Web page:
Damon Runyon Researchers

Meet Our Scientists
Melody Smith, MD

The microorganisms that live in the digestive tract, also known as the intestinal microbiome, have emerged as important factors in patients' response to cancer therapy. Studies have found that the intestinal microbiome can modulate the anti-tumor immune response to several types of therapy, including chimeric antigen receptor T cell (CAR T cell) therapy, in which a patient's own immune cells are genetically modified to target their cancer. CAR T therapy has led to unprecedented responses in patients with high-risk blood cancers such as leukemia and lymphoma. However, patients may experience disease relapse or CAR-mediated toxicities. Dr. Smith has found that responses to CAR T therapy are linked to alterations in and abundances of the intestinal microbiome. Her research will investigate how the intestinal microbiome mediates this impact on CAR T cells. Dr. Smith was previously a Damon Runyon Physician-Scientist, a complementary award program designed for clinicians interested in research to acquire the skills needed to become physician-scientists.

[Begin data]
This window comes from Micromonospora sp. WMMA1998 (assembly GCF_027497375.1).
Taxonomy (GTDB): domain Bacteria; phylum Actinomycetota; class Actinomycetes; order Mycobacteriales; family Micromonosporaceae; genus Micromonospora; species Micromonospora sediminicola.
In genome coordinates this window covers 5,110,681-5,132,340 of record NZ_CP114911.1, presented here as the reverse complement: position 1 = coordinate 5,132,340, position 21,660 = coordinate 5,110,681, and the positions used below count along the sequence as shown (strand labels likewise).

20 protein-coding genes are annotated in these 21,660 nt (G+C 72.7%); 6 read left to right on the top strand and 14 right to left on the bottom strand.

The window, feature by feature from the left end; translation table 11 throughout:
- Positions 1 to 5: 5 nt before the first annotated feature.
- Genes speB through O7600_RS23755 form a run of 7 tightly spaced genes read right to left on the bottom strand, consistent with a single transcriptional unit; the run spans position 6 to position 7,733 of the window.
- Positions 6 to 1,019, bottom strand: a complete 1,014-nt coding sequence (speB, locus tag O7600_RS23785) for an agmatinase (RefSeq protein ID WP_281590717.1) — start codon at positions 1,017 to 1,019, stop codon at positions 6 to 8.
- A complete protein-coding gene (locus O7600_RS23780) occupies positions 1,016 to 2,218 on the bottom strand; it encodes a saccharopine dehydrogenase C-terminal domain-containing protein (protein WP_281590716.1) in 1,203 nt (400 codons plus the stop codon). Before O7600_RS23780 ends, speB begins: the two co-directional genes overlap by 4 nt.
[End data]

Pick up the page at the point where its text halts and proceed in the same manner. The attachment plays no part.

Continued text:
Project title: "Regulatory mechanisms of the intestinal microbiome on chimeric antigen receptor T cells"
Institution: Stanford University
Award Program: Clinical Investigator
Sponsor(s) / Mentor(s): Robert S. Negrin, MD
Cancer Type: Blood
Research Area: Immunotherapy